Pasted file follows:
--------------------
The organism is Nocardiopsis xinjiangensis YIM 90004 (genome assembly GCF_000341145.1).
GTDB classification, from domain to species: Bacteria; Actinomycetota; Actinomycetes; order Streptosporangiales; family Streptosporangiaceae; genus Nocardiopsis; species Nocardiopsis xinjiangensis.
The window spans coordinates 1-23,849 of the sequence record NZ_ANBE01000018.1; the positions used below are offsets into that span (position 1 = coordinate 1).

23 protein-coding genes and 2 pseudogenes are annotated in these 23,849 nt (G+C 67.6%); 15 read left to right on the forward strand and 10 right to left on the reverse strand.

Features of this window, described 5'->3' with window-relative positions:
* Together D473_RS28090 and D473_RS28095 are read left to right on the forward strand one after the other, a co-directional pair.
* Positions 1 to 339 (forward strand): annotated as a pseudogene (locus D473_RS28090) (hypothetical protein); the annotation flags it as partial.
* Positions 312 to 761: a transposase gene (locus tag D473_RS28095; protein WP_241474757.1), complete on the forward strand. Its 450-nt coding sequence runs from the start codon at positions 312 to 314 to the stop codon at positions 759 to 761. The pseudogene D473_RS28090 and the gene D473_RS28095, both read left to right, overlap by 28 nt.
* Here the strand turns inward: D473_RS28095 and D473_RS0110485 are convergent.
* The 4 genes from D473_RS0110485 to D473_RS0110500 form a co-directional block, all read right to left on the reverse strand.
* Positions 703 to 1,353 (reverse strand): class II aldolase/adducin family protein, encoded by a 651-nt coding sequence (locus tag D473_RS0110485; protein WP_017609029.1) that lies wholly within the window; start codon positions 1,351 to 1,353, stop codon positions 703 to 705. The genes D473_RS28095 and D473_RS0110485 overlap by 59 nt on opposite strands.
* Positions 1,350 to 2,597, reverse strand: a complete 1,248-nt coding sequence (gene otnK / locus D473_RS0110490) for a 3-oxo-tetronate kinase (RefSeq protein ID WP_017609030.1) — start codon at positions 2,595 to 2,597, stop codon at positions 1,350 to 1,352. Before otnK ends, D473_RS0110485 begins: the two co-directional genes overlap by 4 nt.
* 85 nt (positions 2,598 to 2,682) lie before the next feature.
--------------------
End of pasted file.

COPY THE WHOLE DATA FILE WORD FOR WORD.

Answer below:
The organism is Nocardiopsis xinjiangensis YIM 90004 (genome assembly GCF_000341145.1).
GTDB classification, from domain to species: Bacteria; Actinomycetota; Actinomycetes; order Streptosporangiales; family Streptosporangiaceae; genus Nocardiopsis; species Nocardiopsis xinjiangensis.
The window spans coordinates 1-23,849 of the sequence record NZ_ANBE01000018.1; the positions used below are offsets into that span (position 1 = coordinate 1).

23 protein-coding genes and 2 pseudogenes are annotated in these 23,849 nt (G+C 67.6%); 15 read left to right on the forward strand and 10 right to left on the reverse strand.

Features of this window, described 5'->3' with window-relative positions:
* Together D473_RS28090 and D473_RS28095 are read left to right on the forward strand one after the other, a co-directional pair.
* Positions 1 to 339 (forward strand): annotated as a pseudogene (locus D473_RS28090) (hypothetical protein); the annotation flags it as partial.
* Positions 312 to 761: a transposase gene (locus tag D473_RS28095; protein WP_241474757.1), complete on the forward strand. Its 450-nt coding sequence runs from the start codon at positions 312 to 314 to the stop codon at positions 759 to 761. The pseudogene D473_RS28090 and the gene D473_RS28095, both read left to right, overlap by 28 nt.
* Here the strand turns inward: D473_RS28095 and D473_RS0110485 are convergent.
* The 4 genes from D473_RS0110485 to D473_RS0110500 form a co-directional block, all read right to left on the reverse strand.
* Positions 703 to 1,353 (reverse strand): class II aldolase/adducin family protein, encoded by a 651-nt coding sequence (locus tag D473_RS0110485; protein WP_017609029.1) that lies wholly within the window; start codon positions 1,351 to 1,353, stop codon positions 703 to 705. The genes D473_RS28095 and D473_RS0110485 overlap by 59 nt on opposite strands.
* Positions 1,350 to 2,597, reverse strand: a complete 1,248-nt coding sequence (gene otnK / locus D473_RS0110490) for a 3-oxo-tetronate kinase (RefSeq protein ID WP_017609030.1) — start codon at positions 2,595 to 2,597, stop codon at positions 1,350 to 1,352. Before otnK ends, D473_RS0110485 begins: the two co-directional genes overlap by 4 nt.
* 85 nt (positions 2,598 to 2,682) lie before the next feature.